These truffles are very versatile. Of course to be “proper” Viennese truffles they should be made with milk chocolate, but they work well with dark too. We’re thinking of doing some with a milk/dark centre and a white exterior. We made some chilli flavoured ones (just split one or two chillies and put them into the cream to infuse – try to underestimate the heat-rating a bit as they do get spicier with age) which we rolled in a mixture of sugar and chilli powder. I want to make some that are infused with vanilla. But you could try anything – orange, mint, strawberry, whatever takes your fancy!
I guess you might want the recipe then, yes?
Source - Cooking for Engineers (scroll down, it’s in the comments about half way down)
Servings - 20-40 depending on size of truffles
For the ganache:
1lb/450g good quality chocolate (the chocolate is of course the main flavour here!)
3/4 cup/ ~190ml double cream
2oz / 60g unsalted butter, lightly softened
For the shell:
8oz/ 230g chocolate
For the coating:
Double boiler (or use a heat-proof bowl resting over a saucepan)
Electric whisk/stand mixer
For the ganache:
Begin by grating the chocolate. You could chop it if you prefer but grating does help it melt more evenly. Put the prepared chocolate in a large bowl and set aside.
Pour the cream into the top part of the double boiler. Place the double boiler over low-medium heat and scald the cream. You’ll know it is ready when the cream begins to steam. Don’t let it boil. Alternatively you could scald the cream in a regular saucepan, but be careful not to burn it.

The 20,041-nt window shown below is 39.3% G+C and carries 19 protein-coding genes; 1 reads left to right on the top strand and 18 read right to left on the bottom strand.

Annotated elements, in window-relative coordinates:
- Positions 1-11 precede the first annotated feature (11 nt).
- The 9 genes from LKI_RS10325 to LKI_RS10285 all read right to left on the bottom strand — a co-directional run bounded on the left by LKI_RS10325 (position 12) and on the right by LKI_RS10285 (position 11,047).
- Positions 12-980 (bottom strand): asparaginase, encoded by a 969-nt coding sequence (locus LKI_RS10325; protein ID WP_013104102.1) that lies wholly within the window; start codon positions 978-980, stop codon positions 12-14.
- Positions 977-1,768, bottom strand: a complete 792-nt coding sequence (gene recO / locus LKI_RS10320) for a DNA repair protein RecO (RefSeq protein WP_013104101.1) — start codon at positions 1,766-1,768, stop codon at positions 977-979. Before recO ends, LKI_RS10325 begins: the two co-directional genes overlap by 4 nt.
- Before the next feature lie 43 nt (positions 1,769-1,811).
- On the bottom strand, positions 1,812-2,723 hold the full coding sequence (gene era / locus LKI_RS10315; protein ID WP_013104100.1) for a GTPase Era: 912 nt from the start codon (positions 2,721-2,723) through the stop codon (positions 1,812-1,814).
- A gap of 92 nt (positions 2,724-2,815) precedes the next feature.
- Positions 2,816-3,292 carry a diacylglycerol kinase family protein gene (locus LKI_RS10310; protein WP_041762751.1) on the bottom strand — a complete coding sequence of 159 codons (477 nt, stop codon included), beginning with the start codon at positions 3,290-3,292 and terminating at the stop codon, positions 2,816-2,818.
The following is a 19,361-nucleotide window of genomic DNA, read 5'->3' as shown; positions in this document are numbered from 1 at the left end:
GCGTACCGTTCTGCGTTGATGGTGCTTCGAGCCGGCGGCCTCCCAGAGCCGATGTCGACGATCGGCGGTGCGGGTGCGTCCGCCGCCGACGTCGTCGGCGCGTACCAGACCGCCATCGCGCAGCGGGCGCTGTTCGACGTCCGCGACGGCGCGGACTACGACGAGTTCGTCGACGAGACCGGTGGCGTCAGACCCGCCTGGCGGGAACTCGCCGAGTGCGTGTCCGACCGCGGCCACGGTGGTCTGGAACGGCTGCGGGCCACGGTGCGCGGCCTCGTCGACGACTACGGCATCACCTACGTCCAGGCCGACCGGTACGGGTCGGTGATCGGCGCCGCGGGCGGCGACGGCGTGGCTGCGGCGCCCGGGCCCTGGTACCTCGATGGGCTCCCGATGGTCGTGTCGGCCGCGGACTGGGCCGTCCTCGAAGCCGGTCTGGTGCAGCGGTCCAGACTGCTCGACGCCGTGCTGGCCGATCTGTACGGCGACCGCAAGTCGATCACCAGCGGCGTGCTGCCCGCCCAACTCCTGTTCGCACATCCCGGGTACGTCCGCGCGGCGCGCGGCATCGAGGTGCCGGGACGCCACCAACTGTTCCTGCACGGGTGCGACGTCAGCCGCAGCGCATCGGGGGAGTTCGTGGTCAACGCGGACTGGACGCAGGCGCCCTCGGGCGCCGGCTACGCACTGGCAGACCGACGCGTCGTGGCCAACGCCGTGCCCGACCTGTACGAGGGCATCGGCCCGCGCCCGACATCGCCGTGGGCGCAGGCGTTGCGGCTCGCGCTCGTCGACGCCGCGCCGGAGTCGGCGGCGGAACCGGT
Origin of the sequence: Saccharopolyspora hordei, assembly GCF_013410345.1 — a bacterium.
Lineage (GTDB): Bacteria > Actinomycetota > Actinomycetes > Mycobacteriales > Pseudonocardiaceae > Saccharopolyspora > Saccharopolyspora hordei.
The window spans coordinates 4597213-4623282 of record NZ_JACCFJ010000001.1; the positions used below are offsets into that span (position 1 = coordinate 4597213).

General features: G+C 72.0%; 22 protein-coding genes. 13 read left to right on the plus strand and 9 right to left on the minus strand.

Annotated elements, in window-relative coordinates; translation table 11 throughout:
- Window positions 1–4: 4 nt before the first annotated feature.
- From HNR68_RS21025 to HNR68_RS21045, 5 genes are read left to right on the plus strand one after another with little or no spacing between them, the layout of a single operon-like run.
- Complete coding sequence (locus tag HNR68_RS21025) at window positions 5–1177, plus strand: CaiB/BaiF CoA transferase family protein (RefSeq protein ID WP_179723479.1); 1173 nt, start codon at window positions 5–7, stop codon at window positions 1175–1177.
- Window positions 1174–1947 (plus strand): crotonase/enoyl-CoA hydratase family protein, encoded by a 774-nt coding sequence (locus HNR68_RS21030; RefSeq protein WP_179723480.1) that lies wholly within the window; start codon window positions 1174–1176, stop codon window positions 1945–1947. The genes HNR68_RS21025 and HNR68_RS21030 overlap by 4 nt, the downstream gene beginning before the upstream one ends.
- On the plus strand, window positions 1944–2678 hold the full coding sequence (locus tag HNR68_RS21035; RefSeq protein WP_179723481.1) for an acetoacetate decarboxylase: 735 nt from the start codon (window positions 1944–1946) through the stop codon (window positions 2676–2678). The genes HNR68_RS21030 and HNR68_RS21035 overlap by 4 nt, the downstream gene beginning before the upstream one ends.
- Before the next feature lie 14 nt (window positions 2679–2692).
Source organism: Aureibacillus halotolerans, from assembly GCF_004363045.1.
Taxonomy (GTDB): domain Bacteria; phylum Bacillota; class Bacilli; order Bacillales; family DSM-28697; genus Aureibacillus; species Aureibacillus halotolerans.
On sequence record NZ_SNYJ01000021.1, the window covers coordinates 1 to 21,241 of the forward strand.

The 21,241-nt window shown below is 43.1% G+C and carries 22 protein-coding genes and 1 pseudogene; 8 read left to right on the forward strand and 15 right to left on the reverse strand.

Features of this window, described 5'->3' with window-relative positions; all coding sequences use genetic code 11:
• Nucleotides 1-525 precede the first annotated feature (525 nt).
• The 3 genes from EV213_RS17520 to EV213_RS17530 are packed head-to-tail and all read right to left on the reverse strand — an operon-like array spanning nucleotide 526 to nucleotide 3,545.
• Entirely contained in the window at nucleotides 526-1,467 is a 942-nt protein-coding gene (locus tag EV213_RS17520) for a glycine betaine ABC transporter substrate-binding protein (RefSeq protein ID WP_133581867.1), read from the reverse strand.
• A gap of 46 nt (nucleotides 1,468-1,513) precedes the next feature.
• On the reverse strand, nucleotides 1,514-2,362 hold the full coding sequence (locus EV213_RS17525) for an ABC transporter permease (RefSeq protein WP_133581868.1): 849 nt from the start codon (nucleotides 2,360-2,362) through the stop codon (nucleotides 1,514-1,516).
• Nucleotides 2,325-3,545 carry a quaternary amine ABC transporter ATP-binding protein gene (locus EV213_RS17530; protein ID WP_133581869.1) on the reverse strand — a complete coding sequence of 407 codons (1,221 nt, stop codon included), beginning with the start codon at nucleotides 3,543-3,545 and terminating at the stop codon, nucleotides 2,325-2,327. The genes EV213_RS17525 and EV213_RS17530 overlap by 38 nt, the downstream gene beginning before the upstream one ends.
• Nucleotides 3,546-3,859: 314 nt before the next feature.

Once the cream is ready let it cool for about five minutes (this is the recommendation for if you are using milk chocolate. To be honest I didn’t bother with it, but if you use white chocolate you may want to let the cream cool as suggested.)
Pour all of the cream over the chocolate and begin to stir with a spoon (not a whisk). Stir until the chocolate is completely melted and add the butter. Continue to stir, gently, until the butter is melted and incorporated. Do not stir too hard or you will “break” the chocolate.
When the ganache is nice and smooth transfer it to a baking dish (to increase the surface area, I didn’t bother and just left it in the bowl) and cover the surface with plastic wrap. Make sure that the plastic wrap directly covers the surface of the ganache in order to protect the fkavour and prevent condensation.
Cover the tray with another layer of plastic wrap and place the ganache in the refrigerator for at least two hours.
Once the ganache has cooled place it into a mixture with a whip attachment.